Lloyd's appoints Inga Beale as its first female CEO in its 325-year historyReprints
When Inga Beale steps into her office at the iconic Lloyd's of London building in January, she will become the first female CEO in the market's 325-year history.
After what Lloyd's described as “an extensive global search,” conducted with the help of London-based executive search firm Odgers Berndtson, Lloyd's announced in December that Ms. Beale had been appointed to succeed Richard Ward, who announced his departure in July after eight years in the role.
Ms. Beale, 50, who formerly played for the London Wasps rugby union team, was described as “very professional,” “tough” and “nice” by sources who have worked with her during her 30-year insurance and reinsurance career.
Having begun her career in 1982 at London-based Prudential Assurance Co. Ltd., Ms. Beale has held a variety of roles at insurance and reinsurance companies in the United States and Europe (see box).
She most recently was group CEO of Guernsey-based Canopius Group Ltd., a Lloyd's managing agency that operates multiline syndicate 4444 and earlier this month was sold to Sompo Japan Insurance Inc., the principal subsidiary of Tokyo, Japan-based insurance group NKSJ Holdings Inc. — just days after the announcement of Ms. Beale's appointment at Lloyd's.
That appointment has been hailed by sources as a sign of greater diversity and inclusion in the insurance market generally and more specifically at Lloyd's, where women first were admitted to the underwriting room in 1972.
In a statement, London-based financial consultancy deVere Group described the appointment of a female CEO of Lloyd's as a “landmark event.”
Ms. Beale, who was named one of Business Insurance's Women to Watch in 2006, has been a vocal supporter of diversity in the insurance industry.
One former colleague at Zurich Insurance Group Ltd., who asked not to be named, said Ms. Beale's appointment at Lloyd's “sends a real statement about how the industry is changing in a positive way” and is “great news.”
In a “60-second” interview with Lloyds.com this year, Ms. Beale said “the business is run differently if you have women around the decision-making table, and that is why it is important to have diversity, not just on the gender side.”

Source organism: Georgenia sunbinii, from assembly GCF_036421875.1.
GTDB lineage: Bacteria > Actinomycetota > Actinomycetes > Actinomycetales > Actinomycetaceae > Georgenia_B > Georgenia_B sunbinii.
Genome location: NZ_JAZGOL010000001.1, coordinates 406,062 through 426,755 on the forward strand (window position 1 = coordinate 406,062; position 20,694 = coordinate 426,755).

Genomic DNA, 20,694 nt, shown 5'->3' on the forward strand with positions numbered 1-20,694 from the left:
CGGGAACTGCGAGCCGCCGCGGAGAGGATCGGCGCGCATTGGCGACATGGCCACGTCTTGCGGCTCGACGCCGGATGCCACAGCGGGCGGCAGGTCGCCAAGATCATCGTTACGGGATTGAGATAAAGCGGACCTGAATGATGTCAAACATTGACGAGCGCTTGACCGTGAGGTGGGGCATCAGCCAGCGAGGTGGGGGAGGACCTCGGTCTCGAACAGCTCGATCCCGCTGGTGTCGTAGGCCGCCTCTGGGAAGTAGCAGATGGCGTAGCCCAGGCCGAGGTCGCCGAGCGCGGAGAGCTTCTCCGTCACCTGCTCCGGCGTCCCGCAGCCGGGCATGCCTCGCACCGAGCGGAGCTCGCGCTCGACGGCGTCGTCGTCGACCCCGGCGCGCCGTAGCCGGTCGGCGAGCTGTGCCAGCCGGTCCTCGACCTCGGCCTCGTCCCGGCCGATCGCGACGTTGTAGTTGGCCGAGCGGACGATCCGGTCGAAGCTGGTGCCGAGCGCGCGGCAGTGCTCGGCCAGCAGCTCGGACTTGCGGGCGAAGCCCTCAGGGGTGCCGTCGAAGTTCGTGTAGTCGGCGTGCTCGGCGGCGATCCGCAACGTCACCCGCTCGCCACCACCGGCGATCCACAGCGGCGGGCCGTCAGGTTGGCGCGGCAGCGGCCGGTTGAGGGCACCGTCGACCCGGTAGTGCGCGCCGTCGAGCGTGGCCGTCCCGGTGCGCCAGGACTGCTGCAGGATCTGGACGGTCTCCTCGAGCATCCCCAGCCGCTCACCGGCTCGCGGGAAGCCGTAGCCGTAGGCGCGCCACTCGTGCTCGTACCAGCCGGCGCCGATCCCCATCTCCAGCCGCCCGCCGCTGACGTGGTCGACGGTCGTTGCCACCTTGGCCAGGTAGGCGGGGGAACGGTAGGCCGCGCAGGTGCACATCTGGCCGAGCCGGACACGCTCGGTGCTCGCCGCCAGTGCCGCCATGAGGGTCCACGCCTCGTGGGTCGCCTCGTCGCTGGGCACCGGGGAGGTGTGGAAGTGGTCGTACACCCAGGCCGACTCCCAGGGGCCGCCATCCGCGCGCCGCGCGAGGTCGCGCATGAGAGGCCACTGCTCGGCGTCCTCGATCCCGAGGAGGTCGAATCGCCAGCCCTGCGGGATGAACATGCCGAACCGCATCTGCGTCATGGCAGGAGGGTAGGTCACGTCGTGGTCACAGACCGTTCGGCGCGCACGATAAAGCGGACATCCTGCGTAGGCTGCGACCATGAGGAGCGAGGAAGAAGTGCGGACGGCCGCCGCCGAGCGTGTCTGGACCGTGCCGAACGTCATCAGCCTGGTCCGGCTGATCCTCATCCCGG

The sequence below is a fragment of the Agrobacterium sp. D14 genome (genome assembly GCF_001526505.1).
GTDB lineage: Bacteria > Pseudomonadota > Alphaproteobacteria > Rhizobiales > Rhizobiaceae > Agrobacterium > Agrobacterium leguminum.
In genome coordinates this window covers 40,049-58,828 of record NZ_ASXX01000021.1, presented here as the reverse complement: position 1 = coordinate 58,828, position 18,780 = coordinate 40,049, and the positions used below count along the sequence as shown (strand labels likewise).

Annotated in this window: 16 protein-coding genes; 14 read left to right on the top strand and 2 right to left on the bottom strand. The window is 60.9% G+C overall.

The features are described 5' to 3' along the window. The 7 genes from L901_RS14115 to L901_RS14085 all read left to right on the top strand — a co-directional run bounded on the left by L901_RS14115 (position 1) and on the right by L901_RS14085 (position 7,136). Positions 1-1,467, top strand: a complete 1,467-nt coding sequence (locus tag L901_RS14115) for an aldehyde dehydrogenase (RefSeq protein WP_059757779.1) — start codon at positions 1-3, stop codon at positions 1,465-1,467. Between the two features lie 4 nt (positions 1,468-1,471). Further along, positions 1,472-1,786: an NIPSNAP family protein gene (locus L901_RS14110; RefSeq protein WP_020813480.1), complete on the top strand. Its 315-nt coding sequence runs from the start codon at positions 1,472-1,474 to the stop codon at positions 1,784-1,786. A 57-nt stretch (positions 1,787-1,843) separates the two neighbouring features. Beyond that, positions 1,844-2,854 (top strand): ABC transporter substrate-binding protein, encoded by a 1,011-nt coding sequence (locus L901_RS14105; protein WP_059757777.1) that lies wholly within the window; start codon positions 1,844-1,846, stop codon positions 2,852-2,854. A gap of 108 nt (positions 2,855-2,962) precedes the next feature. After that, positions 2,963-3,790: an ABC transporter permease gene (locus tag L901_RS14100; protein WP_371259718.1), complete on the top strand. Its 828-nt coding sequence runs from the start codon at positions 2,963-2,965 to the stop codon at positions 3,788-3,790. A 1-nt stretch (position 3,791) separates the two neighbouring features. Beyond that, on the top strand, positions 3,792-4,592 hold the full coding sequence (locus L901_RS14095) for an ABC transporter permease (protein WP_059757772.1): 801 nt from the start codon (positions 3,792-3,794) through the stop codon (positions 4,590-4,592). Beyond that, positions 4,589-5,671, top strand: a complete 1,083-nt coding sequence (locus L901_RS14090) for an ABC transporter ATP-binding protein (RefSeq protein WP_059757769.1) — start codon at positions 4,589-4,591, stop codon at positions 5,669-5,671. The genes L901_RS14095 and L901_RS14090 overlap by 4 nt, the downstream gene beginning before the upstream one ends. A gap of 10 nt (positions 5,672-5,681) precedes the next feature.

“Different people approach things differently and provide alternative views — diverse boards help companies make better decisions, which affect the bottom line.”
Other sources noted that Ms. Beale's status as an insurance industry insider — in contrast to Mr. Ward, who was recruited from the International Petroleum Exchange — rather than her gender is perhaps the most significant factor about her appointment to the Lloyd's CEO role.
“The fact that she is an insurance person is important,” said David Gittings, CEO of the Lloyd's Market Association, which represents underwriters at Lloyd's. “My feeling was always that it would be preferable to find someone with insurance industry experience, even if that was not solely Lloyd's,” said Mr. Gittings, who encountered Ms. Beale during her time as group CEO of Canopius.
Ms. Beale will be able to “hit the ground running” on issues such as the Lloyd's 2025 modernization program, said Mr. Gittings, who noted that diversity if one of the major prongs of that plan.
Ms. Beale's experience as a chief executive, a chief underwriting officer and several other roles makes her a well-rounded candidate to be CEO of Lloyd's, he said. Ms. Beale's experience on the underwriting side will help her tackle some of the challenges facing the market, such as the influence of insurance-linked securities and other capital market instruments, broker-backed underwriting facilities and the continued soft market for many lines of insurance and reinsurance business, he added.
One longtime Lloyd's market observer noted that in many ways, the CEO role at Lloyd's is more akin to that of a chief operating officer at other companies, while the chairman of Lloyd's fills more of a figurehead role.
The CEO of Lloyd's job is about “nuts and bolts,” he said, and issues such as claims processing.
Ms. Beale's insurance industry experience will count in her favor, he said, and the fact that Canopius recently was sold for “a lot of money” suggests that she was successful in her previous position.
Sompo paid £594 million ($968.1 million) for Canopius. Ms. Beale also prepared Converium for its sale to SCOR S.E. in 2007.